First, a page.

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DigiPen is renowned for its achievements in computer science, digital arts, and game development — but this month, the school expanded its horizons into an area you might not expect: park planning. The city of Redmond officially opened its new Downtown Park on September 15, its centerpiece being a high-tech pavilion constructed after four years of consultation with DigiPen game design professors Ellen Beeman and Jen Sward.

The City of Redmond initially approached DigiPen in April of 2014, at which point, designs for the park were still fuzzy. “They showed up and they said, ‘We want a high-tech park because we’re a high-tech city,’” Beeman says of the first meeting. “So we talked a bit about what the park was and they showed us drawings of what they had in mind, but they didn’t really know what they wanted to do yet.”

Beeman and Sward stepped forward to help the city explore its many different ideas for integrating tech into the park, roping in a former colleague of Ellen’s from Microsoft Research with expertise in touch technology and sensor mapping to assist. “The city wanted to do projection mapping, which is this cool 3D video technique you can do on real spaces, and I said, ‘Yes! I’ll research it for you!’” Beeman says. “And then I came back and said, ‘The projectors will cost at least $150,000!’ And they said, ‘…No.’”

Things came into sharper focus in May of 2016 when a pavilion design by Jill Anholdt, an artist and design professor at Emily Carr University in British Columbia, was selected by the city. Topped off by a futuristic mirrored roof, the pavilion features a waterfall that cascades down 380 etched metal rods, all lit by 30 individually programmable LED lights at the base of the structure. “It’s really neat stuff,” Beeman says. “The idea is that you can project light on it, and it acts as a projection screen.”

Portrait of DigiPen senior lecturer Ellen Beeman
Profs. Ellen Beeman (above) and Jen Sward consulted with the Redmond Park team for four years on the pavilion project.

Of course, projecting decipherable video images onto 380 metal rods with a waterfall cascading down it poses some unique challenges. That same month, an “itty-bitty” four-foot-tall prototype of the pavilion was built, and the Redmond Park team entrusted Beeman and Sward with testing various “visualizations” to explore its capabilities and limitations. Beeman quickly created a 3D “rollerball” video game to evaluate the projection quality, in addition to a slew of other home-cooked video tests.

Against expectations, Beeman and Sward discovered that the pavilion was curiously adept at displaying certain kinds of visuals. “A lot of projectors can’t handle black very well. This thing handles it flawlessly — it soaks it up! Who would have thought?” Beeman said. “It also had surprisingly good pixel fidelity for a field made up of vertical metal columns spaced one inch apart.”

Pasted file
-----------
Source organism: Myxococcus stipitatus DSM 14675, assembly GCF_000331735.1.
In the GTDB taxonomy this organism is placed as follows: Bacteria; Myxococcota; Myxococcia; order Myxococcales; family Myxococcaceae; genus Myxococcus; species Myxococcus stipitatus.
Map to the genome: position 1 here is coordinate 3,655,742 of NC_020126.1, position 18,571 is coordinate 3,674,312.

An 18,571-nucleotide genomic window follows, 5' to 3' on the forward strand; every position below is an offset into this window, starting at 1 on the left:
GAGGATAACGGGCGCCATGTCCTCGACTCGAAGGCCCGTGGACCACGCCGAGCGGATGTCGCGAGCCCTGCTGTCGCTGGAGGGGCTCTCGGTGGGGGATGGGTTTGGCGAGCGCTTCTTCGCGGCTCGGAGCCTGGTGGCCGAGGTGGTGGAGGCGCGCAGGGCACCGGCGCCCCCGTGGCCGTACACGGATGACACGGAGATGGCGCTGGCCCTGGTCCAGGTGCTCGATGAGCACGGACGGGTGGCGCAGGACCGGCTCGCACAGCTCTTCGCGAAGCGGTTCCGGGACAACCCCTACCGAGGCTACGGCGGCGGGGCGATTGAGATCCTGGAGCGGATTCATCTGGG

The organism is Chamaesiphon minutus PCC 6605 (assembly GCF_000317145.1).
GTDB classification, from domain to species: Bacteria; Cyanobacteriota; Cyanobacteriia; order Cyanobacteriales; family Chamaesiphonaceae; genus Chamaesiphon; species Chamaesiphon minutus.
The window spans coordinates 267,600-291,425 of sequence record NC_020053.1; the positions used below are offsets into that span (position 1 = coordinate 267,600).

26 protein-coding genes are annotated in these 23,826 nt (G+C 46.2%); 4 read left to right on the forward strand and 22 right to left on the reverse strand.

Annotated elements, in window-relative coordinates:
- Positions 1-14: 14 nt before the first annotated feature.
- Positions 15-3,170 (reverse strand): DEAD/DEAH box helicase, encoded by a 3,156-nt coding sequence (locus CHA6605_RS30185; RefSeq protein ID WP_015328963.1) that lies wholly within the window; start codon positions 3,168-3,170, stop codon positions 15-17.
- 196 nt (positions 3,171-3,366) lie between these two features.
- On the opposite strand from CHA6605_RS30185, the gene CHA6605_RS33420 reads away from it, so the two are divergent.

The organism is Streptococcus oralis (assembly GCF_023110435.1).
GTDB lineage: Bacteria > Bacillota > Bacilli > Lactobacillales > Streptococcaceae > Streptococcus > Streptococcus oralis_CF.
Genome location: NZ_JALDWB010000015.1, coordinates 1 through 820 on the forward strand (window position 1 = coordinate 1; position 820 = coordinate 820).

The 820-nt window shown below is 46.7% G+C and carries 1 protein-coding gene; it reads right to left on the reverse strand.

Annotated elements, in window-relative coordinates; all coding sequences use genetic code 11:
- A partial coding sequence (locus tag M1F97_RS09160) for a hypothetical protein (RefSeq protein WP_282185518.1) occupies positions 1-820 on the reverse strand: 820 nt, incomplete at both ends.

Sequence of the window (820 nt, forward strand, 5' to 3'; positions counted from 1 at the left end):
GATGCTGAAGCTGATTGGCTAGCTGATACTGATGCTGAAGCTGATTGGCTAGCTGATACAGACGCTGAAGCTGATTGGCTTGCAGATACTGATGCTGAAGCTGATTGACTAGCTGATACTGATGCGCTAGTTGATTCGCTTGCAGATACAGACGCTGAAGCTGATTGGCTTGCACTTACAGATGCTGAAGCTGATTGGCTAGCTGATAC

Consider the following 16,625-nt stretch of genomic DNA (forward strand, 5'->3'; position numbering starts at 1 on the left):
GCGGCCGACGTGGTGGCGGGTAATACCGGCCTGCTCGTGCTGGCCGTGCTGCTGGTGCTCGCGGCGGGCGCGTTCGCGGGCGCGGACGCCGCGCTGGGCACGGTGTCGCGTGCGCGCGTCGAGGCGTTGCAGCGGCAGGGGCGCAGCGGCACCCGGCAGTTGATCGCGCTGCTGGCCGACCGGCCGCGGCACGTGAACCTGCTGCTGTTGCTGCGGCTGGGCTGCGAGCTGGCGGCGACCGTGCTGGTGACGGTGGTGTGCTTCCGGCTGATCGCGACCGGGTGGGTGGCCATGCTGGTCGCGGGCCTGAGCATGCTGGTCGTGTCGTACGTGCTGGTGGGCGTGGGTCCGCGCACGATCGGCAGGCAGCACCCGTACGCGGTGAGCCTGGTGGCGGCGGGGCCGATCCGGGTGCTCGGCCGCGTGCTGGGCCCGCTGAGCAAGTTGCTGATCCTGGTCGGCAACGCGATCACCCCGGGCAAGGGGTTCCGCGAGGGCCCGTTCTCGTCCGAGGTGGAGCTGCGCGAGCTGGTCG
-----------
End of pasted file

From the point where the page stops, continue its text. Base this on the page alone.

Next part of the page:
Even so, the pavilion’s constraints quickly became apparent as well, due largely to that same one-inch spacing. “There was definitely what’s called a ‘persistence of vision’ effect,” Beeman says. “Our brain wants to fill in the blanks. So that was what a lot of my tests were — figuring out, with the brain’s ability to construct stuff and with these bars an inch apart, how to make something still readable. It was an interesting challenge.”

An animated gif of water cascading down the metal rods of the pavilion
The pavilion’s 380 etched metal rods act as an unlikely projection screen, the nuances of which Profs. Beeman and Sward helped test and discover.

The team found that distinguishing shapes projected onto the pavilion became much easier when they were given a bit of movement. As for lettering, Beeman and Sward discovered viewers can fill in the blanks, but larger, bolder, and wider fonts helped increase readability. That being said, there were still some caveats.

“You know the angled text in Star Wars they use in the intro?” Beeman says. “I tried that, and it was just confetti, complete and absolute confetti. Your brain couldn’t make out a single word because it was angled and broken up by the bars.”

Thanks to Beeman and Sward’s tests, a set of guidelines and regulations for future artists’ works are being established for the pavilion, which is now open as a public gathering space. While projections will only be up during special events, the public can expect those 30 LEDs at the base to deliver season-specific light shows throughout the year. Those LEDs will also be the focus for DigiPen and Redmond’s collaboration on the park moving forward.

“Using the same software as the Bellagio Hotel in Las Vegas, you can program pretty cool stuff on those LEDs individually,” Beeman says. “The idea is we eventually want to build a website where the public can design their own light shows. I’m hoping the city of Redmond and DigiPen will do more together in the future! I told [Mayor Marchione], ‘Please bring us more projects like this! This is some of the most fun I’ve ever had.’”